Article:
After all, as an orphan he had been taken under the wing of relatives in Co Antrim and sent to Ballymena Academy. Living in Ulster's Bible Belt, where the revival of 1859 began, he would have been familiar with the Christian message to which he responded in Africa.
But this is not the only story showing connections between a familiar local Protestant heritage and some of the main characters in the Irish revolutionary period. A few miles from Ballymena, in the village of Broughshane, there is a graveyard in front of one of the village's Presbyterian churches. It contains a tomb that tells a fascinating story.
Buried there is Sir George White, a Victoria Cross winner and hero of the Boer War. Yet also buried there is his son, Captain Jack White, who was a decorated soldier, but also helped to found and train the Irish Citizen Army, the small Marxist militia led by James Connolly, which took part in the Easter Rising.
By 1916 White had left for other fields of duty, serving on the Western Front with an ambulance unit.
White was a rebel right up to his death in 1946. Yet, it would be a mistake to see him as a nationalist. Above all else, the thread of anarchism ran right throughout his life, starting with enthusiasm for the Christian Anarchism of the writer Tolstoy.
When he first took an interest in the politics of his native land in 1912 he was living in an altogether more racy anarchist commune in the Cotswolds, that was reputed to practise "free love" - and there were rumours that members of the commune practised nudism. For some of the pious fathers of the Irish Republic, or indeed the Presbyterian Church, this would have been a scandalous revelation.
Many revolutionary figures in this era do not fit into the tight moulds that are so often devised for heroes. Bulmer Hobson was another Protestant who had been educated in a famous Ulster school. He, too, played an important part in generating revolution, even while still remaining a member of the pacifist Society of Friends, or Quakers.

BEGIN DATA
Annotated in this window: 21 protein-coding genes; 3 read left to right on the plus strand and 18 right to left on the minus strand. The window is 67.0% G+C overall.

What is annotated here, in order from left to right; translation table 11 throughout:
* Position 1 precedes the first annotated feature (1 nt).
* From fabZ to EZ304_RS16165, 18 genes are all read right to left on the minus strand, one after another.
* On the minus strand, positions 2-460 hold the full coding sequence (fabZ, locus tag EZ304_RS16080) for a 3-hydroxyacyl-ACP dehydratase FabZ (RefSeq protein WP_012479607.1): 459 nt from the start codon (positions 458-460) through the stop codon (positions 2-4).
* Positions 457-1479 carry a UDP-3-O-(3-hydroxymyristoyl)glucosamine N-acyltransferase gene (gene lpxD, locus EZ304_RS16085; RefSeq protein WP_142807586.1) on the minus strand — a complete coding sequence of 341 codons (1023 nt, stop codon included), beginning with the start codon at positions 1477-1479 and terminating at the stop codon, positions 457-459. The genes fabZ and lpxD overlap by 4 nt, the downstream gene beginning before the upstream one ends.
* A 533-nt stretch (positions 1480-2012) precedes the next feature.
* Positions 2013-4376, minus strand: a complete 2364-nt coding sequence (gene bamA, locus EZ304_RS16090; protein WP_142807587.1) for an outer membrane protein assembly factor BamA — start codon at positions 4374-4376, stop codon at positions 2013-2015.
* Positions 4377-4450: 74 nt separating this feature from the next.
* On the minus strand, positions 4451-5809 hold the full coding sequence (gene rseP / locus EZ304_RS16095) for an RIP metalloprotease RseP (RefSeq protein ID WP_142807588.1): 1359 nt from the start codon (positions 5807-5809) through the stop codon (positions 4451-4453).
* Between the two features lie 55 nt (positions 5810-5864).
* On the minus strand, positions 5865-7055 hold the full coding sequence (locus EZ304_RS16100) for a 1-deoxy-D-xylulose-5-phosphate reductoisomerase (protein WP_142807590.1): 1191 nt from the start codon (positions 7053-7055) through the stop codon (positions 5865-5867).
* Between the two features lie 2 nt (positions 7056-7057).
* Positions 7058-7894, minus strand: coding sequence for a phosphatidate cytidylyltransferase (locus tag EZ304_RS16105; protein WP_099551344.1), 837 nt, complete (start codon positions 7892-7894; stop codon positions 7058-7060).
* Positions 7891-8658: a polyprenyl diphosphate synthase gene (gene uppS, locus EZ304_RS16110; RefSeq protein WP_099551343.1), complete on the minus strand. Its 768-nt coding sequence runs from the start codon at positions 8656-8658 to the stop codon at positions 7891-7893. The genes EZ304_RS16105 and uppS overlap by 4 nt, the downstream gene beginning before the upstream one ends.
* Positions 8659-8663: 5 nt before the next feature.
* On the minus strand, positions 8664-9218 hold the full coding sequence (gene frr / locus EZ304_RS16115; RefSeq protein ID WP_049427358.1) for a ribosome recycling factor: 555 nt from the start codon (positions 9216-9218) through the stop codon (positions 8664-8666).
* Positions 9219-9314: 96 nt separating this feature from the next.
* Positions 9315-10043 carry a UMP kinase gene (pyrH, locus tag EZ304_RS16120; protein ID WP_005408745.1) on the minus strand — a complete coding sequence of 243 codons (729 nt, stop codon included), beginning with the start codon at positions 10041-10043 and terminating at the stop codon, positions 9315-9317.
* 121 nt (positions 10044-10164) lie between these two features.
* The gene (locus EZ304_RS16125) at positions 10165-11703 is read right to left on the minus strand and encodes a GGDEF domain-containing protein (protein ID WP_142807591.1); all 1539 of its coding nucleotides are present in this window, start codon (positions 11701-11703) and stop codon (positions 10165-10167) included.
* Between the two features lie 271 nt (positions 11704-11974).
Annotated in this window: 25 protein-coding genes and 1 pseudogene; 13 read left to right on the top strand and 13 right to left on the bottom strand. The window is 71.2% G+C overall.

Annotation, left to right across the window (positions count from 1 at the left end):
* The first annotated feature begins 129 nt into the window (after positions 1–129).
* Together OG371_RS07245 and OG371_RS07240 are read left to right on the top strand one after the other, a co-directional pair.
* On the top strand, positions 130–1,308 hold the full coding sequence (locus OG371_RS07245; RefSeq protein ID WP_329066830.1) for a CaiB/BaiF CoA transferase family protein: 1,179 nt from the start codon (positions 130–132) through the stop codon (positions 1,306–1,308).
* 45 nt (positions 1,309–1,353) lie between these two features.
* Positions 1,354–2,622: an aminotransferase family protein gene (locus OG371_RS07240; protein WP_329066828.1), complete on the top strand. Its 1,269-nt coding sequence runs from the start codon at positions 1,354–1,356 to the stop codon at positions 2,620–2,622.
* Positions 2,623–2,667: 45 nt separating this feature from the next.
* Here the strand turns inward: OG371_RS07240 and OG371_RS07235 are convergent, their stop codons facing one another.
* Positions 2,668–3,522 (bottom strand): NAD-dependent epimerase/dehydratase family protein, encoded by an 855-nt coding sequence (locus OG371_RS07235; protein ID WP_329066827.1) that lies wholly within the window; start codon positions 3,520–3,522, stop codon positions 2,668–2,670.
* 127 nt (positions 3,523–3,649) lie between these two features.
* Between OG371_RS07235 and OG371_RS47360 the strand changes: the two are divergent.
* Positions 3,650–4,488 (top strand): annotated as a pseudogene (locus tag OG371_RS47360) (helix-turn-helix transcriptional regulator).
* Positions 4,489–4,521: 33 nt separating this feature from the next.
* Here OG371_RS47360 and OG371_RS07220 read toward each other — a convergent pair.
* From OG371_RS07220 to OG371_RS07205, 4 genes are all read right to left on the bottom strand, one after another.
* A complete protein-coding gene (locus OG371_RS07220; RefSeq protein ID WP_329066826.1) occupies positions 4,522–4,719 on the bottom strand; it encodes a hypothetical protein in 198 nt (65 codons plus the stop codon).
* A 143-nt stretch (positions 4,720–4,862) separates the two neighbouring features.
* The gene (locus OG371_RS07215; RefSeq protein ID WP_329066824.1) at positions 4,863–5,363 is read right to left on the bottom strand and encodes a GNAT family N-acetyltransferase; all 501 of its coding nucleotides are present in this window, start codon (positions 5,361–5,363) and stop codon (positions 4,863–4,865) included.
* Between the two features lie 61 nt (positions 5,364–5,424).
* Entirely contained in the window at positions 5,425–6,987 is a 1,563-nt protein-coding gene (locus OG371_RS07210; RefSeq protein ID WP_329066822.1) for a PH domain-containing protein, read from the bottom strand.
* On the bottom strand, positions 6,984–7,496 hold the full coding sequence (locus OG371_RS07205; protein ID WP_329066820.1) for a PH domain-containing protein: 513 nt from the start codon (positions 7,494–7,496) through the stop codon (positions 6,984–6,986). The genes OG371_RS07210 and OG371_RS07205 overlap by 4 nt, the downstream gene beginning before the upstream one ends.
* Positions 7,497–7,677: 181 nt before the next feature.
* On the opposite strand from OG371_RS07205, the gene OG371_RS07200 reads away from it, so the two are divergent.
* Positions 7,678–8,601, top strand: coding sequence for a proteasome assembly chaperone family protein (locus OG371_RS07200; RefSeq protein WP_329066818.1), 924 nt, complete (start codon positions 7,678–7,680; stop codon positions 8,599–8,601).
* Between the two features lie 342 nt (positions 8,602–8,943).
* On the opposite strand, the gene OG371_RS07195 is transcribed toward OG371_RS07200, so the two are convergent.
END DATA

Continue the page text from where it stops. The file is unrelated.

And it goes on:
He helped revive the Irish Republican Brotherhood (IRB), the secret organisation that launched the rebellion in 1916, but at the age of 13, as a boarder at Friends School, Lisburn, he was already reading magazines about heroes of the Celtic past.
The curriculum was innovative in Lisburn, with a huge emphasis on extra-curricular activity, debating and nature study. A photo exists of the pupils and staff making visit to Antrim Round Tower in 1898, when he was a student. When he left the school in 1899 Hobson was already well along the path to being a convinced revolutionary.
Yet, in 1916, he was convinced that the leadership of the IRB were on the wrong track when they planned their insurrection in central Dublin. He had other, less spectacular ideas about military tactics. As a result of the disagreement he was held captive until the Rising was well under way.
When I was a young teacher in Friends School I knew a little about Hobson, but in the 1980s, when the Troubles were at their height, no one was in the mood to research this former pupil's political story given the terrible events unfolding for us all in Northern Ireland and the violence that had visited our own school community.
Nowadays, in more peaceful times, the story of Hobson, White and Casement may be more comfortably retrieved.
Of course, unionists may feel that a Broughshane churchyard and two of Ulster's premier grammar schools are shocking places in which to find connections to the Easter Rising. However, a close look at the men who have been mentioned in this article may also prompt nationalists and republicans to ask whether they really know the inner world of some of the Protestant men and women who are being so keenly remembered during this period of political centenaries.
- Philip Orr is a writer and community activist. He is giving a talk entitled Republican Icons Or Complex Protestant Irishmen? at the Falls Library in Belfast today (1pm) as part of the West Belfast Spring Festival